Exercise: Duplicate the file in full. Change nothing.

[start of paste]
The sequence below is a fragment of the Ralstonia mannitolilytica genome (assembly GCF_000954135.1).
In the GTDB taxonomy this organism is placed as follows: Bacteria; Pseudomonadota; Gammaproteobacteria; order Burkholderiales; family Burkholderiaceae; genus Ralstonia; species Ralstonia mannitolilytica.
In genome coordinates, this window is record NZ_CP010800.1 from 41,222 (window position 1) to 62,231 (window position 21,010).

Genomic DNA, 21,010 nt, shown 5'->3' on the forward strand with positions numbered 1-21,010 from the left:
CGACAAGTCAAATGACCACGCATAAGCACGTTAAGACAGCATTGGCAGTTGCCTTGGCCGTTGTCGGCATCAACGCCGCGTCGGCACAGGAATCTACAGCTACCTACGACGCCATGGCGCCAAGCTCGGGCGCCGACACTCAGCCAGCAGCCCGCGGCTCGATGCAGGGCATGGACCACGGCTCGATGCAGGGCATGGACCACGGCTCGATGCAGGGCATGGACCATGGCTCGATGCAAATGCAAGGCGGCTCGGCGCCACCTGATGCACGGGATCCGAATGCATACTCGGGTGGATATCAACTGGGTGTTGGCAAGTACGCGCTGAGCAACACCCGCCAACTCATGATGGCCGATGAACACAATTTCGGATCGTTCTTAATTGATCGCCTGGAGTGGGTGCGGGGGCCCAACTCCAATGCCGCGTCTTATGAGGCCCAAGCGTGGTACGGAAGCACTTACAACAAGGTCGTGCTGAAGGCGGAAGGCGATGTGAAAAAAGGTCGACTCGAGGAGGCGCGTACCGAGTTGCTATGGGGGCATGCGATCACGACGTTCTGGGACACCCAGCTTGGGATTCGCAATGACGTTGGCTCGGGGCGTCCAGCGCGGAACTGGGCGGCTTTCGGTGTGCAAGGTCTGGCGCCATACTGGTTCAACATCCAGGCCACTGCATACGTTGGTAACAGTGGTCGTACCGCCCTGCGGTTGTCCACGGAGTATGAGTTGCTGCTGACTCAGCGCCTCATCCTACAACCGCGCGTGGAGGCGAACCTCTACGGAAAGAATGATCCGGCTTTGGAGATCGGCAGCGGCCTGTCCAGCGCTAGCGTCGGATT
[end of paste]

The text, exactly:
The sequence below is a fragment of the Ralstonia mannitolilytica genome (assembly GCF_000954135.1).
In the GTDB taxonomy this organism is placed as follows: Bacteria; Pseudomonadota; Gammaproteobacteria; order Burkholderiales; family Burkholderiaceae; genus Ralstonia; species Ralstonia mannitolilytica.
In genome coordinates, this window is record NZ_CP010800.1 from 41,222 (window position 1) to 62,231 (window position 21,010).

Genomic DNA, 21,010 nt, shown 5'->3' on the forward strand with positions numbered 1-21,010 from the left:
CGACAAGTCAAATGACCACGCATAAGCACGTTAAGACAGCATTGGCAGTTGCCTTGGCCGTTGTCGGCATCAACGCCGCGTCGGCACAGGAATCTACAGCTACCTACGACGCCATGGCGCCAAGCTCGGGCGCCGACACTCAGCCAGCAGCCCGCGGCTCGATGCAGGGCATGGACCACGGCTCGATGCAGGGCATGGACCACGGCTCGATGCAGGGCATGGACCATGGCTCGATGCAAATGCAAGGCGGCTCGGCGCCACCTGATGCACGGGATCCGAATGCATACTCGGGTGGATATCAACTGGGTGTTGGCAAGTACGCGCTGAGCAACACCCGCCAACTCATGATGGCCGATGAACACAATTTCGGATCGTTCTTAATTGATCGCCTGGAGTGGGTGCGGGGGCCCAACTCCAATGCCGCGTCTTATGAGGCCCAAGCGTGGTACGGAAGCACTTACAACAAGGTCGTGCTGAAGGCGGAAGGCGATGTGAAAAAAGGTCGACTCGAGGAGGCGCGTACCGAGTTGCTATGGGGGCATGCGATCACGACGTTCTGGGACACCCAGCTTGGGATTCGCAATGACGTTGGCTCGGGGCGTCCAGCGCGGAACTGGGCGGCTTTCGGTGTGCAAGGTCTGGCGCCATACTGGTTCAACATCCAGGCCACTGCATACGTTGGTAACAGTGGTCGTACCGCCCTGCGGTTGTCCACGGAGTATGAGTTGCTGCTGACTCAGCGCCTCATCCTACAACCGCGCGTGGAGGCGAACCTCTACGGAAAGAATGATCCGGCTTTGGAGATCGGCAGCGGCCTGTCCAGCGCTAGCGTCGGATT